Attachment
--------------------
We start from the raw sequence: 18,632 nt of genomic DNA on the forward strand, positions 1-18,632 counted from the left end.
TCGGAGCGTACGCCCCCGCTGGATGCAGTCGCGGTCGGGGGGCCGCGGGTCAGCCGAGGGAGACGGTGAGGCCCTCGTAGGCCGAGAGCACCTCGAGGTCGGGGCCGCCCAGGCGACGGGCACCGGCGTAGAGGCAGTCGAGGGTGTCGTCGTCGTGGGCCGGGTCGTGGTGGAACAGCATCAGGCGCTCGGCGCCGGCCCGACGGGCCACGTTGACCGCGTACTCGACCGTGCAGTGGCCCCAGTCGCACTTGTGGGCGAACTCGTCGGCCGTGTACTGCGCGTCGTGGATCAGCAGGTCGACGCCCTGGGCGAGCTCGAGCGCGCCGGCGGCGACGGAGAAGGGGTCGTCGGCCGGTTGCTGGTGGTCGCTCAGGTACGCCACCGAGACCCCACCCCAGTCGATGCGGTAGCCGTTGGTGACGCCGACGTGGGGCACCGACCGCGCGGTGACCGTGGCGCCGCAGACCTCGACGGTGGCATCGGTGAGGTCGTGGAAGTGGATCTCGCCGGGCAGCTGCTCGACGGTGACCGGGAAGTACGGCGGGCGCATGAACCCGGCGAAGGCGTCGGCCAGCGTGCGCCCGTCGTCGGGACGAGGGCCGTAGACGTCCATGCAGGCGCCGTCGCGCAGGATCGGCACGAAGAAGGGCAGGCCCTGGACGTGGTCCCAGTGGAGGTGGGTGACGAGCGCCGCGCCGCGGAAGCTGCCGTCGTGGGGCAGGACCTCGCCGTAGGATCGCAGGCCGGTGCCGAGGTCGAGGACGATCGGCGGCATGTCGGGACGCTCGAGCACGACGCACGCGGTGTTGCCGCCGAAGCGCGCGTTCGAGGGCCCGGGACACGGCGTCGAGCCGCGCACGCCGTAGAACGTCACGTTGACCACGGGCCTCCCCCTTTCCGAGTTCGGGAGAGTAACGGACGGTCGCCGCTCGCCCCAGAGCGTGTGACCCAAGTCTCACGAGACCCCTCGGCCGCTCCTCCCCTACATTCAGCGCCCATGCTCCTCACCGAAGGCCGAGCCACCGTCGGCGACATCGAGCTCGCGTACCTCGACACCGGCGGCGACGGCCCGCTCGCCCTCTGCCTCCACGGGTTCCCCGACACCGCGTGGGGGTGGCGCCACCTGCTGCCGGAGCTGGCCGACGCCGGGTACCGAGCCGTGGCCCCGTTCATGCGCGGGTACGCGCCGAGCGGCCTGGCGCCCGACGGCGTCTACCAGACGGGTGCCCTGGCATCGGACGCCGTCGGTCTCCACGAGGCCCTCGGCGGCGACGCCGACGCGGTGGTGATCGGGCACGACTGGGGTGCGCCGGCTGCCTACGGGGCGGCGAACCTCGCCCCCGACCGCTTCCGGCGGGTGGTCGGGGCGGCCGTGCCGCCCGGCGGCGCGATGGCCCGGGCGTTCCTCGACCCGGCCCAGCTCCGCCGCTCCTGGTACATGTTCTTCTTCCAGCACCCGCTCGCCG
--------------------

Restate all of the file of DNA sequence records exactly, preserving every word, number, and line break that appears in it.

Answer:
We start from the raw sequence: 18,632 nt of genomic DNA on the forward strand, positions 1-18,632 counted from the left end.
TCGGAGCGTACGCCCCCGCTGGATGCAGTCGCGGTCGGGGGGCCGCGGGTCAGCCGAGGGAGACGGTGAGGCCCTCGTAGGCCGAGAGCACCTCGAGGTCGGGGCCGCCCAGGCGACGGGCACCGGCGTAGAGGCAGTCGAGGGTGTCGTCGTCGTGGGCCGGGTCGTGGTGGAACAGCATCAGGCGCTCGGCGCCGGCCCGACGGGCCACGTTGACCGCGTACTCGACCGTGCAGTGGCCCCAGTCGCACTTGTGGGCGAACTCGTCGGCCGTGTACTGCGCGTCGTGGATCAGCAGGTCGACGCCCTGGGCGAGCTCGAGCGCGCCGGCGGCGACGGAGAAGGGGTCGTCGGCCGGTTGCTGGTGGTCGCTCAGGTACGCCACCGAGACCCCACCCCAGTCGATGCGGTAGCCGTTGGTGACGCCGACGTGGGGCACCGACCGCGCGGTGACCGTGGCGCCGCAGACCTCGACGGTGGCATCGGTGAGGTCGTGGAAGTGGATCTCGCCGGGCAGCTGCTCGACGGTGACCGGGAAGTACGGCGGGCGCATGAACCCGGCGAAGGCGTCGGCCAGCGTGCGCCCGTCGTCGGGACGAGGGCCGTAGACGTCCATGCAGGCGCCGTCGCGCAGGATCGGCACGAAGAAGGGCAGGCCCTGGACGTGGTCCCAGTGGAGGTGGGTGACGAGCGCCGCGCCGCGGAAGCTGCCGTCGTGGGGCAGGACCTCGCCGTAGGATCGCAGGCCGGTGCCGAGGTCGAGGACGATCGGCGGCATGTCGGGACGCTCGAGCACGACGCACGCGGTGTTGCCGCCGAAGCGCGCGTTCGAGGGCCCGGGACACGGCGTCGAGCCGCGCACGCCGTAGAACGTCACGTTGACCACGGGCCTCCCCCTTTCCGAGTTCGGGAGAGTAACGGACGGTCGCCGCTCGCCCCAGAGCGTGTGACCCAAGTCTCACGAGACCCCTCGGCCGCTCCTCCCCTACATTCAGCGCCCATGCTCCTCACCGAAGGCCGAGCCACCGTCGGCGACATCGAGCTCGCGTACCTCGACACCGGCGGCGACGGCCCGCTCGCCCTCTGCCTCCACGGGTTCCCCGACACCGCGTGGGGGTGGCGCCACCTGCTGCCGGAGCTGGCCGACGCCGGGTACCGAGCCGTGGCCCCGTTCATGCGCGGGTACGCGCCGAGCGGCCTGGCGCCCGACGGCGTCTACCAGACGGGTGCCCTGGCATCGGACGCCGTCGGTCTCCACGAGGCCCTCGGCGGCGACGCCGACGCGGTGGTGATCGGGCACGACTGGGGTGCGCCGGCTGCCTACGGGGCGGCGAACCTCGCCCCCGACCGCTTCCGGCGGGTGGTCGGGGCGGCCGTGCCGCCCGGCGGCGCGATGGCCCGGGCGTTCCTCGACCCGGCCCAGCTCCGCCGCTCCTGGTACATGTTCTTCTTCCAGCACCCGCTCGCCG